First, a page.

About Albert PikeAlbert Pike (Boston, December 29, 1809 - Washington, April 2, 1891) was an American general, lawyer, poet, writer and Freemason, called by many the Pope of Freemasonry. He published numerous pamphlets to incite battle against Roman Catholicism and the papacy, and to carry forward the ideals of the French Revolution in Europe and around the world. He is considered by some conspiracy theorists, especially those influenced by American evangelicals, to be a major architect of the new world order.
He published his first poem at the age of 23, entitled Hymns To the Gods. Subsequently, his work was published in many literary journals and newspapers. In 1834, he published his first collection of poetry, "Prose Sketches and Poems Written in the West Country", in which he collected many of his poems. This collection was later republished in 1872, and, after his death, his poems were republished in two further volumes, "Gen. Albert Pike: Poems" (1900) and "Lyrics and Love Songs" (1916). It is said that Pike was suggested as the author of a doggerel entitled "The Old Canoe" which was composed by one of his political enemies. The doggerel was based on a canoe he had left in Columbia, Tennessee, while he was practicing law there. "The Old Canoe" was not written by Pike, but by Emily Rebecca Page, according to a statement made by Pike himself to Senator Edward W Carmack. Pike stated that he had not written the original text of the poem, and couldn't understand how he could have received credit for it.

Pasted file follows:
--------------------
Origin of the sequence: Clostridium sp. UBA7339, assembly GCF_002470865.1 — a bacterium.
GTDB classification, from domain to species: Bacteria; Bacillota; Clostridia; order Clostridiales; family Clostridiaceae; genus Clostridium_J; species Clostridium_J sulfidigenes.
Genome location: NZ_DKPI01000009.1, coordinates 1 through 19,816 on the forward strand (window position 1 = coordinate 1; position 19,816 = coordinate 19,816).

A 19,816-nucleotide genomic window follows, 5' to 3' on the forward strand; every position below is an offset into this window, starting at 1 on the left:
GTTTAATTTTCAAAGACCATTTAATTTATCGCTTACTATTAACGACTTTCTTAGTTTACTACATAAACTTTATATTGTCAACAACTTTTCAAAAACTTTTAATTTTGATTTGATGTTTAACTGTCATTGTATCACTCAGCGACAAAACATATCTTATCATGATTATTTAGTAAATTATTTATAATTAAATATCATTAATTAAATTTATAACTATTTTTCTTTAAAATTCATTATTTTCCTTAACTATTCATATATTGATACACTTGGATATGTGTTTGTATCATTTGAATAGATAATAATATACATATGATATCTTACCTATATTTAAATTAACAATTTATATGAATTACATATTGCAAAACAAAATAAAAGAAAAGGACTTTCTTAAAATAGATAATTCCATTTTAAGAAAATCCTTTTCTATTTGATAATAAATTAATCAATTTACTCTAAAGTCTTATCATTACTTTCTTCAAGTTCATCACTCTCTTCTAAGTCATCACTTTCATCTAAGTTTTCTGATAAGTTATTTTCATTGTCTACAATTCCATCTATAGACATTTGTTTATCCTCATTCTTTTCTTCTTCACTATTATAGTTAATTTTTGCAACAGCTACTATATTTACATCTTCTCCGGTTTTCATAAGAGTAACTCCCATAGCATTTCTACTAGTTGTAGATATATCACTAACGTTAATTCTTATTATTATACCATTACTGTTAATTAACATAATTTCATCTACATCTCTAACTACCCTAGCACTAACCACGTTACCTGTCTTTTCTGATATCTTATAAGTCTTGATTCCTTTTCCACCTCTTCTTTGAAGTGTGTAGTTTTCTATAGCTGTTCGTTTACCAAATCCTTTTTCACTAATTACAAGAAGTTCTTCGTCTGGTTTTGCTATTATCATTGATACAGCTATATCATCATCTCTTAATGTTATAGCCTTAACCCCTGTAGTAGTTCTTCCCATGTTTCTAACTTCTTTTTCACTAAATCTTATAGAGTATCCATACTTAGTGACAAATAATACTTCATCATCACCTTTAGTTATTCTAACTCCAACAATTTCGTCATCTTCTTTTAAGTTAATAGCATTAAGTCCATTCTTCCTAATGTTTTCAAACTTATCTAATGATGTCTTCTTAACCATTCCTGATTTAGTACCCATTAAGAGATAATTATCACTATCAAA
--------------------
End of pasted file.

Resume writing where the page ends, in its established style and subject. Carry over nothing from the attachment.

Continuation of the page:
He died in Washington on April 2, 1891 at the age of 81, and was buried in Oak Hill Cemetery. In 1944 his remains were transferred to the House of the Temple masonic temple, headquarters of the Supreme Council of the Southern Jurisdiction of the Ancient Scottish Rite. His most famous esoteric work is Morals and Dogma, published in 1871, which aims to explain the symbolism of the 32 first degrees of this ancient and accepted Rite. This work was traditionally offered to American Freemasons at their reception in the 14th degree of the Ancient and Accepted Scottish Rite until 1974. His statue in Washington (DC) was pulled down by a few dozen demonstrators on the night of June 19 to 20, 2020. Because he was a Confederate officer, the demonstrators accuse Albert Pike of being a racist. They also accuse successive governments of not having made an inventory of Confederate symbols in the public space, which they believe endorse racism and slavery.
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